“For instance, the support that I received in all the institutions that I have worked at was wonderful. We need to be open-minded about how people think and what they can offer and take the opportunities which are provided to us and ensure that we are able to perform and create a history for our own children and for those who will come after us.

“At all the institutions that I have been to everyone knows, based on my performance, that there is nothing blacks or women cannot do. Every black person is capable of delivering in the same way that everybody else is able to deliver. There is a certain level of openness, which is required.

“There is a reality that needs to be faced: there are people who have racist tendencies and the way that we deal with those people is not by running away. It’s by confronting the problem of racism head on. I cannot lie and say that along my journey I didn’t encounter racism. I encountered it on numerous occasions. There was a time at Stellenbosch when the Dean did not want to make me permanent because I was not conversant in Afrikaans. With the support of senior Professors in my Department we were able to win that battle.

“This was after I had a publication within a short space of time and completed my PhD. There are times when you really have to be confrontational, state your case and be clear about what you are prepared to accept. Then you can come to an agreement. They made me permanent and that was that. It requires a certain level of honesty about your situation and being forthright. There are careers which really test one’s patience, regardless of whether you are black or white. These are good for certain types of people and not for others.

“A researcher’s career is one of those which is really testing in that recognition by your peers and upward mobility usually takes time. If you are the kind of a person who is patient, loves flexibility, enjoys intellectual engagement, international travel, constantly being in a pressured environment, whether you are white or black, that is the career a researcher has.

Matutu said that she has had more opportunities in South Africa than sacrifices she has had to make.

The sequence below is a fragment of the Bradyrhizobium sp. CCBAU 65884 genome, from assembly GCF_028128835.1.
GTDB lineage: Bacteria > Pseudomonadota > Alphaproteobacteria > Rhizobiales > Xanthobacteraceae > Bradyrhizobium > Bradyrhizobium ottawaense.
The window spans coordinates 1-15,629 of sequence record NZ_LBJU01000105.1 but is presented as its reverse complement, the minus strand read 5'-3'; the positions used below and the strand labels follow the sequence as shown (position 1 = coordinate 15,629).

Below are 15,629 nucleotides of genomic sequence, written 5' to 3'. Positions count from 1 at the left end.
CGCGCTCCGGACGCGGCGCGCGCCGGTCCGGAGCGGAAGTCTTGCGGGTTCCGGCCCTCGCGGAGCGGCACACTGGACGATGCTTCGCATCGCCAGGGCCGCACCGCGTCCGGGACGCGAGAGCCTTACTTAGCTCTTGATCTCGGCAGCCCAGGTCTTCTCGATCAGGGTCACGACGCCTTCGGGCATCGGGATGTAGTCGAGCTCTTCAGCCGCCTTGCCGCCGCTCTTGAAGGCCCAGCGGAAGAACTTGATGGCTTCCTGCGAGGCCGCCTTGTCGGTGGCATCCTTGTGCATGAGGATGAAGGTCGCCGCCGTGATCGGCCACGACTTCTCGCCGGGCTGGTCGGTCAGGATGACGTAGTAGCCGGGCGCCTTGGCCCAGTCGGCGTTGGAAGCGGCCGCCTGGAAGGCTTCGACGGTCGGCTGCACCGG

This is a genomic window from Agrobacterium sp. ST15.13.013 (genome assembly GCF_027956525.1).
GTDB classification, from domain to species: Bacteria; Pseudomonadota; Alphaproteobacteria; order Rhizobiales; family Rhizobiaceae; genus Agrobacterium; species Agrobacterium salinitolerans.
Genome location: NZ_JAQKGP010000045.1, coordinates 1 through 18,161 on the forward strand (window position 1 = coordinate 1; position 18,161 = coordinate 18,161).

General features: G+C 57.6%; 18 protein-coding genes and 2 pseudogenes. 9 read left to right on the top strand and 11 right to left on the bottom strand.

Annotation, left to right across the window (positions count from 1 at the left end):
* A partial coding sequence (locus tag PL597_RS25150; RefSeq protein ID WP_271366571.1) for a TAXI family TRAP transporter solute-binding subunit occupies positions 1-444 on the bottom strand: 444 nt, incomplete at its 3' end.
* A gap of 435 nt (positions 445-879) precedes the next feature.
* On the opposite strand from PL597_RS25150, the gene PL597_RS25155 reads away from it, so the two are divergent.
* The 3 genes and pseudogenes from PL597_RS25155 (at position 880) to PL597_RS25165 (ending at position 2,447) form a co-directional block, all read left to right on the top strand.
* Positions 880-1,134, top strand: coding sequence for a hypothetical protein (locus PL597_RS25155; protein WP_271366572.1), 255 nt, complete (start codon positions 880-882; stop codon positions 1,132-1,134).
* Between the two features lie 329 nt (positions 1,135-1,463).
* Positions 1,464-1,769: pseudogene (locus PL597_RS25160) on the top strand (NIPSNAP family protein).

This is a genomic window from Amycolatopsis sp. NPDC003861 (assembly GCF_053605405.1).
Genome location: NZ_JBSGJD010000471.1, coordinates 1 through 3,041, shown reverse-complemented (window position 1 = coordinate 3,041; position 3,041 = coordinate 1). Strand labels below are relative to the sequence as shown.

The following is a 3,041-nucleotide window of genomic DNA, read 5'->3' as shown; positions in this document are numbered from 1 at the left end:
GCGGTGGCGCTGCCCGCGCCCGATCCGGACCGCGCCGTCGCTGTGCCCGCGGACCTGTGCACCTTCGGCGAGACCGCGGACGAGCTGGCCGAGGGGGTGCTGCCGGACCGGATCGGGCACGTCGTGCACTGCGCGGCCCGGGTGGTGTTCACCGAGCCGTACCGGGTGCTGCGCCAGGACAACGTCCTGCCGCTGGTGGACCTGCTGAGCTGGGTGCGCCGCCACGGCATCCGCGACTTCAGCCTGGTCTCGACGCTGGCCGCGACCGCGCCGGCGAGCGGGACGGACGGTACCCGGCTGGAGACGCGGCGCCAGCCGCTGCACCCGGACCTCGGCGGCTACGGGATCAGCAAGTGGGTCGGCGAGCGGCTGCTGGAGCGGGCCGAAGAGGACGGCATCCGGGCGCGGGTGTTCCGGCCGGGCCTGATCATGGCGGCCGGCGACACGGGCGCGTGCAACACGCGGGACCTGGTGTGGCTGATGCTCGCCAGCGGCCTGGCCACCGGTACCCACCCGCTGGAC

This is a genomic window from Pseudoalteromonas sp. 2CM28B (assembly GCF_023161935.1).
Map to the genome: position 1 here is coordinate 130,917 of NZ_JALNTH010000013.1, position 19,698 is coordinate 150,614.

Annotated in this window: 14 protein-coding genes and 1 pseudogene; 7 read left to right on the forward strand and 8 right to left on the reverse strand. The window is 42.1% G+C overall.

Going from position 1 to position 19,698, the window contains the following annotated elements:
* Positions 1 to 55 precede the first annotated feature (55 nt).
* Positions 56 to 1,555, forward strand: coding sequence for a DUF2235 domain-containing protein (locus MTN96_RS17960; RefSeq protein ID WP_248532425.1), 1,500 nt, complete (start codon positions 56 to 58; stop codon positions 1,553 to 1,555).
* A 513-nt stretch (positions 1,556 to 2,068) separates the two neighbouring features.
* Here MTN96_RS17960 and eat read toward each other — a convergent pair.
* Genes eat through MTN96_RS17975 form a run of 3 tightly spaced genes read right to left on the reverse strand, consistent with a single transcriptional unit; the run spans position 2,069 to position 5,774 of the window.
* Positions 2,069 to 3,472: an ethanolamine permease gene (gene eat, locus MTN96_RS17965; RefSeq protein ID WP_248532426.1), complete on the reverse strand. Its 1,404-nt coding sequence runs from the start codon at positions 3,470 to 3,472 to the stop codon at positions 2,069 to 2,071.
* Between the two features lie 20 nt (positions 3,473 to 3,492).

“Going to various institutions I benefited from government funding, through bursaries, funding subsidies and employment. However, in order for me to to take these opportunities, there are a lot of sacrifices that my parents had to make.

“I could not contribute to my family until my late 20s and that was a sacrifice because my parents had to look after my first-born child. They were open to that and they were able to do so. Now my husband is the Principal of Rhodes University and I live in Pretoria. He lives in Grahamstown with the children. In order for me to be able to contribute right now in my current position he has to look after our children. They are in a hostel and that is a sacrifice.

“I left my children while they were fairly young and I go there once every three weeks or so. These are the kinds of sacrifices that I had to make, but when I think about those women who marched to the Union Building on our behalf, it seems like such a luxury for people like ourselves, with the kind of opportunities that we’ve been presented with, not to chart the way forward, not to contribute by making this path much easier for those who will follow.

“At a certain level one feels obligated to contribute at national level, where you have a broader impact on society, for instance, by working on developing and changing the demographics of postgraduate students.”

Matutu said science was very important for the economy. “At the end of the day you need to be able to produce people who are creative, inventive and can think out the box. People who can use their knowledge for the benefit of the rest of society. Our mineral resources are not unlimited. How do we use our knowledge to convert them into products and processes, which create economic benefits for our people?

“Our President has just unveiled the nine point plan for economic development and you can see that the issue is largely about using our knowledge to alter whatever we have in terms of resources into knowledge, products and processes. You need the knowledge workers, who are the scientists, whether we are talking about natural sciences or the humanities and social sciences.”

Matutu said there has been a decline in learners completing grade 12 with maths and science in the past few years.

“When Minister Pandor was still Minister of Education, she made mathematics compulsory for all learners. She said that no learner should leave Grade 12 without any form of mathematics. You could do pure maths or maths literacy. The numbers seemed to be increasing for mathematics but somehow there has been a decline lately; at the Department of Science and Technology we are now doing mathematics awareness as part ofScience Promotion initiatives.

“We have a number of campaigns. There’s the National Science Week, where we reach out to the public of South Africa. A huge component of this is aimed at learners where we really preach the importance of science in our day-to-day activities. We also have a career booklet which gets distributed to a number of schools. More than 15 000 copies are distributed per annum.

“We have a role-modelling campaign where post graduate students and scientists talk to different stakeholders, particularly learners. We have science festivals, such as the Grahamstown Science Festival – Scifest Africa, the biggest science festival in Africa. At the school level we have the mathematics and science Olympiads which highlight the importance of science subjects to the learners.

“These are awareness-raising campaigns and activities which stimulate interest for the learners, but different sector departments, including the provincial education departments, should play a role in promoting maths and science.”

Matutu herself is an inspirational role model who is making a vital contribution to changing the demographics of post graduate students in South Africa.